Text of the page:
“People are saying that it was nice to be recognized, and the residents all liked it, and when the residents are happy, everybody is happy,” Michelle says.

Canada is now in its fifth wave of COVID-19 since the pandemic began 23 months ago, but Michelle says the camaraderie remains strong at Streamway Villa.

Michelle also commends the home and company culture for the strong unity at Streamway Villa.

“OMNI is a really good company to work for, and Streamway is a great home,” she says.

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Streamway resident flying high during new program

Thanks to an idea from LEA Chelsea Tinney, Bob Thompson is once again navigating the Canadian skies

Streamway Villa life enrichment aide Chelsea Tinney has discovered a one-to-one program that has really “taken off” with one of the Cobourg, Ont. long-term care home’s residents.

Bob Thompson, who moved into Streamway Villa three months ago, spent many years working as a flight navigator, including a career in the Royal Canadian Air Force, and has a lifelong passion for planes and flying.

With this in mind, Chelsea recently downloaded a flight simulator app onto an iPad and has been spending time with Bob circling the skies with this state-of-the-art virtual program.

Together, Bob and Chelsea will spend one-to-one time on the X-Plane app, which allows users to select the type of planes they wish to virtually fly as well as choose locations around the globe they can fly over.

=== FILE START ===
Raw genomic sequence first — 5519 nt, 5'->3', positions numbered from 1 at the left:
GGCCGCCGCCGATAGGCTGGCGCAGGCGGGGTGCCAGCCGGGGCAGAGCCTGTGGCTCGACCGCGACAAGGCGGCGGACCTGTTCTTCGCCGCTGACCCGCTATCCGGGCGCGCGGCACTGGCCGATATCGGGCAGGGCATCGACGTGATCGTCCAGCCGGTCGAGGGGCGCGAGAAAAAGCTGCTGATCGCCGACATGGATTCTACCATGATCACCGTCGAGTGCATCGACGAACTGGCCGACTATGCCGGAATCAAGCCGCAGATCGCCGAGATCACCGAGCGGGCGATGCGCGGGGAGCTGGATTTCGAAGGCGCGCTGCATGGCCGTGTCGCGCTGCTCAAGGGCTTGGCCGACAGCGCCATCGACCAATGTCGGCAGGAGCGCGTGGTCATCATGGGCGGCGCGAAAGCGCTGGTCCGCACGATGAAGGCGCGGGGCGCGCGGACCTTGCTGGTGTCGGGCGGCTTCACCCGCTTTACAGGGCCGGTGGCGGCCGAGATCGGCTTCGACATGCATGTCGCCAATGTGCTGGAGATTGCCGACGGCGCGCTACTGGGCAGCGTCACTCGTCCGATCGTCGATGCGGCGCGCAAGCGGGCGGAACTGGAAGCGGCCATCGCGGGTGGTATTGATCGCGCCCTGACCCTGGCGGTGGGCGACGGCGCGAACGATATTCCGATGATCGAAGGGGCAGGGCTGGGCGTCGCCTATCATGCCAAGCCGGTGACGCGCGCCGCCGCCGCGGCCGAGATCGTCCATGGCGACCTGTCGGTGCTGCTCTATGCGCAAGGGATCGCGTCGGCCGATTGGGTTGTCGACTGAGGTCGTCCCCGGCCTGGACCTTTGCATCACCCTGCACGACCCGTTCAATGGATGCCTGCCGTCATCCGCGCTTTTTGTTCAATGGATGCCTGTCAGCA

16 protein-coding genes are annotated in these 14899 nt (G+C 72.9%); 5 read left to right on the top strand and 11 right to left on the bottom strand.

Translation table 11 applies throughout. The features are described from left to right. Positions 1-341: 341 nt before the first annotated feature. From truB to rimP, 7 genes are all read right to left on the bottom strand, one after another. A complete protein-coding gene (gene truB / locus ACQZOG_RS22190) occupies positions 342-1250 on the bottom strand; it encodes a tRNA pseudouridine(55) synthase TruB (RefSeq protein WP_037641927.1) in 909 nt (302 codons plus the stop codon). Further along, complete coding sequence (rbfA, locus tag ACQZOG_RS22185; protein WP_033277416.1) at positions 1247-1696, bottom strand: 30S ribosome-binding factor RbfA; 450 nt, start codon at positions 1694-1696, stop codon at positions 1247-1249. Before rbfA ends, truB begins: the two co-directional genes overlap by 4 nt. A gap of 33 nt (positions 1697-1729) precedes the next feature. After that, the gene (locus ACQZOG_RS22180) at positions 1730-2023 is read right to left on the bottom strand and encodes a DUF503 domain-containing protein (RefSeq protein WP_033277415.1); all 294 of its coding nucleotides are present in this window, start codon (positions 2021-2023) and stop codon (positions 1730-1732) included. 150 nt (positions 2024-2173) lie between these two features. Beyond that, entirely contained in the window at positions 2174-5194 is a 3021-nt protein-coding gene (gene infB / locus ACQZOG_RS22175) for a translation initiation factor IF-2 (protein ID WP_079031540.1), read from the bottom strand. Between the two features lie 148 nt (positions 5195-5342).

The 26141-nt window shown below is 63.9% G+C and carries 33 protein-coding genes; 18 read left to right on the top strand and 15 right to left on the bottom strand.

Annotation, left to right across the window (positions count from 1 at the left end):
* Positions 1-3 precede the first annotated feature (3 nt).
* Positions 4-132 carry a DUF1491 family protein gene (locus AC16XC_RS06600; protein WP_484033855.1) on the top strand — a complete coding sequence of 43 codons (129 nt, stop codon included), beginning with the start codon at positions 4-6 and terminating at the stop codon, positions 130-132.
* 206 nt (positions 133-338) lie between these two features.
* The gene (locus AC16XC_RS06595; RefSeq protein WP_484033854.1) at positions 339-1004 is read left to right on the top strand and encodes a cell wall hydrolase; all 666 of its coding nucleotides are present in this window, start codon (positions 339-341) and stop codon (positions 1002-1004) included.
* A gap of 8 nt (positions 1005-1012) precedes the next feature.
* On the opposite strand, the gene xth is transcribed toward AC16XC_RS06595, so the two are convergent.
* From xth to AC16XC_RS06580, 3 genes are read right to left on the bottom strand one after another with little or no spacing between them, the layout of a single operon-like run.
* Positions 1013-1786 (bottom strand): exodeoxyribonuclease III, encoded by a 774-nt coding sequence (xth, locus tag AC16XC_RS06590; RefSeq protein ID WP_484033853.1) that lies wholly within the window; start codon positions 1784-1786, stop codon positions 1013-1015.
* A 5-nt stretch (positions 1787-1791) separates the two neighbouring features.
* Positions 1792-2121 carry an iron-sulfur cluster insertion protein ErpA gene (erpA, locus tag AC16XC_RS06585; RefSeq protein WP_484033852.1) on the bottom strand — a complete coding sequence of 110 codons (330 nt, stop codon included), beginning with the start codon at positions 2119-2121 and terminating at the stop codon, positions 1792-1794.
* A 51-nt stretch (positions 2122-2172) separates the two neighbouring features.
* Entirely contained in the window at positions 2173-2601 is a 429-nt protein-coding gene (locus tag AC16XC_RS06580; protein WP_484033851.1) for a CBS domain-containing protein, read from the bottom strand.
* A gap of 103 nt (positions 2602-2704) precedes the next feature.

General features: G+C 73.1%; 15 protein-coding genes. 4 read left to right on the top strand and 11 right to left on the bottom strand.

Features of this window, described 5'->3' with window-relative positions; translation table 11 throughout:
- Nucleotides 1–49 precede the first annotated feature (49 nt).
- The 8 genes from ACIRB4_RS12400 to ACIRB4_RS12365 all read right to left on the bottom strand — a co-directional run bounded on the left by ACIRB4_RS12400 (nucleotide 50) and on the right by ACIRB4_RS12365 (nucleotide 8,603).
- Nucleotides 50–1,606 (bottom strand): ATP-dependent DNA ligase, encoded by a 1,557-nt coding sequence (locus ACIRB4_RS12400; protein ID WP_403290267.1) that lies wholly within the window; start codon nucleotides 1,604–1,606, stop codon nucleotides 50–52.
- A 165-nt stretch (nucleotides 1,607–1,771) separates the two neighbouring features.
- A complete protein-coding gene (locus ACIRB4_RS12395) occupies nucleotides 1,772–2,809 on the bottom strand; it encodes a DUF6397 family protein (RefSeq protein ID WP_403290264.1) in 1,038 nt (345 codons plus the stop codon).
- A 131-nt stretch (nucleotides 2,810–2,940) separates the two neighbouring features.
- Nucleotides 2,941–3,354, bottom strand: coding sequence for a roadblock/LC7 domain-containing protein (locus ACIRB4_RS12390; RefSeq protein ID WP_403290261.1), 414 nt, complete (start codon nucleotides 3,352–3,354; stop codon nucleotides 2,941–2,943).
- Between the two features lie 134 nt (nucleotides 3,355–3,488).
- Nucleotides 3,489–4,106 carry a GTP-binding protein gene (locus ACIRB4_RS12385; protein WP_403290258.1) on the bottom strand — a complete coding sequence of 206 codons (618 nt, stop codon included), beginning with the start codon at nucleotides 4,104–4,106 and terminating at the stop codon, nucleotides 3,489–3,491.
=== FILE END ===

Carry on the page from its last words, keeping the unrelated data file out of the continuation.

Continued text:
As a flight navigator, Bob has naturally excelled at using the X-Plane app and is tapping into his extensive knowledge of both aircraft and landscapes.

During his career, Bob spent time aerial mapping while flying above Northern Canada, and the X-Plane app has been the perfect way for Bob to engage his strengths, says Streamway Villa life enrichment co-ordinator Laurie Kracht, noting Bob enjoys reminiscing about his days in the sky.

“Bob loves it; he really engages in anything to do with planes and landscapes, especially Northern Canada,” she says.

Since Bob is enjoying the program so much, he and Chelsea will continue using the X-Plane app on a weekly basis, says Laurie, who applauds Chelsea for coming up with the idea for this activity.

“It’s one of those programs that is specific to a resident, and you are only able to come up with these special programs if you, the staff, really gets to know the residents and their past experiences,” she says.

“This is where I am proud of my life enrichment team. Together, all three of us take our own time on top of regular assessments to get to know each resident as they come into the home.”

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Streamway Villa residents show enthusiasm for in-home democracy

Home elects new residents’ council

Streamway Villa has just elected a new residents’ council for the next 12 months, and residents were enthusiastic about voting in the new board, which plays a large role in life at the Cobourg long-term care home, says Laurie Kracht, the home’s life enrichment co-ordinator.

Elected to serve the next Streamway Villa residents’ council are president Wanda Greacen, vice-president Betty Bonneau and secretary Emmett Pichie.

Each role comes with a set of duties. The president’s role is to oversee meetings and ensure procedures are followed. The vice-president steps in when the president is not available. The secretary takes notes and maintains a file on the minutes.

Laurie says it was encouraging to see residents take a strong interest in electing the next council.

Residents’ councils are mandated by the Ministry of Long-Term Care. Residents’ councils serve to empower residents and help them make the most of their experience living in long-term care homes.